When it comes to their backcourt, it seems as though the Boston Celtics are always waiting for something.
From Ray Allen to Avery Bradley to Rajon Rondo, key guards with nagging or debilitating injuries have just kept delaying the Celtics’ plans over the last several seasons. Doc Rivers and Brad Stevens became adept at giving medical reports — or, more often, pleading ignorant of all health-related news whatsoever — against the lingering backdrop of hope that one day, eventually, the team’s backcourt would be whole.
The unit never really got back to full strength in Rivers’ final two seasons in Boston and it’s worth wondering whether it will ever get that way in Stevens’ first. In Rondo’s third game back from a torn right ACL, Bradley suffered a sprained ankle, leaving in the second quarter of Tuesdays loss to the Miami Heat. Bradley could be out another few weeks, according to the latest reports, putting this Celtics season another step closer to oblivion.
The heady days of the Celtics owning first place in an underwhelming Atlantic Division are over. The rest of the Eastern Conference has proven to be just as awful as anticipated, but the Celtics haven’t been consistently average enough to rise above the muck. The backcourt has been something of an experiment all season, just trying to tread water until the return of Rondo. Ironically, now that Rondo has returned, Boston’s backcourt is in worse shambles than before.
Jerryd Bayless could be out another week with a sprained left big toe. Bradley’s absence is indefinite. Rondo is already operating under a strict minutes limit as he works his way back into game shape. Undrafted rookie Phil Pressey is manning the bulk of the backup minutes at point guard. Keith Bogans has left the team.
The options for Stevens and team president of basketball operations Danny Ainge are narrow, particularly given the uncertain nature of their goals. Stevens says he is focused only on winning and he’s probably telling the truth, but Ainge has played coy, as usual. Within minutes of Bradley’s injury on Tuesday, the Celtics announced they had added guard Vander Blue from the Delaware 87ers of the D-League. Meanwhile, recent D-League All-Star Chris Johnson was having a career game for the Celtics against the Miami Heat.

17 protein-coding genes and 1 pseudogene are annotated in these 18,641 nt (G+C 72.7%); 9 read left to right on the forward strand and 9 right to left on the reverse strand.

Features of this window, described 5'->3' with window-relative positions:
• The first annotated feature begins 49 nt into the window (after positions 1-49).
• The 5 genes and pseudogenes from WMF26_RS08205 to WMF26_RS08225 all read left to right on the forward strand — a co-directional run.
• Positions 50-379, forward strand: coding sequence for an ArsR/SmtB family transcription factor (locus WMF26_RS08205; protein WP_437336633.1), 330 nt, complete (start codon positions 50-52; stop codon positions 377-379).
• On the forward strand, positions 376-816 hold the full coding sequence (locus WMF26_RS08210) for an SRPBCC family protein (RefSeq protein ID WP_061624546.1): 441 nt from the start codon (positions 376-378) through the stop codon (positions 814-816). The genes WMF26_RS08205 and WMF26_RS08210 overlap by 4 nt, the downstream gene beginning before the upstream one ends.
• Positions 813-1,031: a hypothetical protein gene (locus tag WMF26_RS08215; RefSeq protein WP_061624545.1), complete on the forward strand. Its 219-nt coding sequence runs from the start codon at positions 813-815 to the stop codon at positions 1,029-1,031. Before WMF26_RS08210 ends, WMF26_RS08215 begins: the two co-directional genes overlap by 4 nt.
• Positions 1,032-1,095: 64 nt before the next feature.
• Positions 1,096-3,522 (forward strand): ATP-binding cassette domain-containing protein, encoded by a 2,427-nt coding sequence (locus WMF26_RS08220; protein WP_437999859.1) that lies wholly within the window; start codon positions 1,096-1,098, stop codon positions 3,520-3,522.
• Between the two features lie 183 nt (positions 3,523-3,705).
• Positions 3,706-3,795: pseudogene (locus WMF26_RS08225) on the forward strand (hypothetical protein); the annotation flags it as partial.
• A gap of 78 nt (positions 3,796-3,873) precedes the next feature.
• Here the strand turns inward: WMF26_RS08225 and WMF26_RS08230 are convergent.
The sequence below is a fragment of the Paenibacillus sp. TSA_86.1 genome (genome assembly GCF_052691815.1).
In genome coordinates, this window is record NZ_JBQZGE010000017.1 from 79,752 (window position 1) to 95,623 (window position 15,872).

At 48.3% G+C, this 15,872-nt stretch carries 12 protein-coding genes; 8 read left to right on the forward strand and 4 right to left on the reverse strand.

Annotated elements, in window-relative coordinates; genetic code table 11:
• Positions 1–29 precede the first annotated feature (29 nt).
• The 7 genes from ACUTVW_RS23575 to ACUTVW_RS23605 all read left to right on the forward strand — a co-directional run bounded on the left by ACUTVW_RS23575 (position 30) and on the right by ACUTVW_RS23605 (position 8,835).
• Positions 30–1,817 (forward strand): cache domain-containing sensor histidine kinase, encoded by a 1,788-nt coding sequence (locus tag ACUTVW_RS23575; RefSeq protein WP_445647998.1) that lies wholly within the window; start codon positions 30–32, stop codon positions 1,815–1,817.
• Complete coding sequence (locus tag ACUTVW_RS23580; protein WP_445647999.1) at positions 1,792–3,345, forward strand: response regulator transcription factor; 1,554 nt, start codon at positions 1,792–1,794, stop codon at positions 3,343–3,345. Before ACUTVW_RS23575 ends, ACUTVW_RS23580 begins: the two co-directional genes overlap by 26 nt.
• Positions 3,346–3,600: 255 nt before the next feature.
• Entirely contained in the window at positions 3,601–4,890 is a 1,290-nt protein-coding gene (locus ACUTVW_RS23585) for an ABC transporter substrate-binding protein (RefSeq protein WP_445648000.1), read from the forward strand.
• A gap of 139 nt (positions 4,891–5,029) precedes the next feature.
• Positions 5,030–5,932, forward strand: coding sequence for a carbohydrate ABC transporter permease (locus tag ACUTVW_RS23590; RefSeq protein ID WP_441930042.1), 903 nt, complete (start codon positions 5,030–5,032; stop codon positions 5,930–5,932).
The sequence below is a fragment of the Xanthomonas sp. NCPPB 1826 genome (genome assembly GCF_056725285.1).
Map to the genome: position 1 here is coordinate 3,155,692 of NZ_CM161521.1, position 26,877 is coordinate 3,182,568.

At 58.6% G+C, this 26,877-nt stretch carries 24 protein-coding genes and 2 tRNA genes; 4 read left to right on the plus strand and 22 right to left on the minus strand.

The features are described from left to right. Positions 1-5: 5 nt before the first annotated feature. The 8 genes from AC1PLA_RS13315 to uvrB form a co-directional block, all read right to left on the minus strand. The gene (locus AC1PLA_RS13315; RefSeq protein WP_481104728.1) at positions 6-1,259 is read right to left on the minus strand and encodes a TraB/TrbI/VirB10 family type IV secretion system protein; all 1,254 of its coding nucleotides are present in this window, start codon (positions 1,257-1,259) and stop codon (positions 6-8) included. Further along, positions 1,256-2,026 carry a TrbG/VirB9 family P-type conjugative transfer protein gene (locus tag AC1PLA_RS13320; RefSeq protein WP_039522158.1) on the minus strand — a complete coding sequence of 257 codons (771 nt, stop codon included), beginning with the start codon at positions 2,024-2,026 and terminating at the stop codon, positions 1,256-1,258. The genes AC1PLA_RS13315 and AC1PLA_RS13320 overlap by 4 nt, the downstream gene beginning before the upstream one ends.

Is this what the Celtics’ season has come to? A hobbled Rondo playing a supporting role to the onetime MVP of the Rio Grande Valley Vipers?
Johnson and Blue’s signings do not signal, by themselves, that the full-on tankjob is underway, as some have suggested. Like every team, the Celtics have long filled out their roster with players on 10-day contracts to weather short-term midseason injuries. Shavlik Randolph, Terrence Williams and Chris Johnson (the center from LSU, not the guard out of Dayton currently with the team) were not symbols of the Celtics giving up on seasons past; Johnson and Blue aren’t now.
The difference this time is that these Celtics have less buffer to compensate for those players’ shortcomings or to keep them in limited roles. Whereas Rivers’ teams could count on Paul Pierce and Kevin Garnett to pick up the slack, this season’s squad is running out of candidates to pick up the slack. “Next man up” only works so long as there is another man to step up.
There’s also the backdrop of Andrew Wiggins and the stacked 2014 NBA draft, which has everyone sniffing for clues as to which teams are intentionally throwing in the towel. As a result, an innocent 10-day signing that would get passed over any other year is construed as proof a team is riggin’ for Wiggins.
The East being the East, the Celtics are not dead yet. They’re only 3.5 games out of the eighth and final playoff spot despite being 15 games below .500 and losing 15 of their last 17 games. Any fan who declares this season a lost cause — either out of frustration or satisfaction — and turns his attention to scouting the draft class, is getting ahead of himself.
Yet that doesn’t mean irrational exuberance is a fair alternative, either. Much of the optimism (or pessimism) over the Celtics sneaking into the playoffs, which was an opinion more than a few observers expressed prior to the season, assumed a couple of things. One was that the team could remain respectable until Rondo came back and played like he has in the past. Another was that the roster, once Rondo returned and got his legs under him, would be mostly healthy.
The first part sort of happened, if only because the East failed to run away from a mediocre Celtics club in the first 2 1/2 months of the season. The second is off to a poor start, and the guards aren’t the only group that bears watching.
Bradley and Bayless are already out. Jared Sullinger has played through pain all season. Brandon Bass went down after a scary-looking collision Tuesday. And persistent trade rumors involving Jeff Green refuse to let up.
Through it all, the Celtics can only play on with what they have and wait for somebody to get healthy — or for the next player to go down. It’s a game they have gotten used to playing. Except this time around, the light at the end of the tunnel isn’t as bright.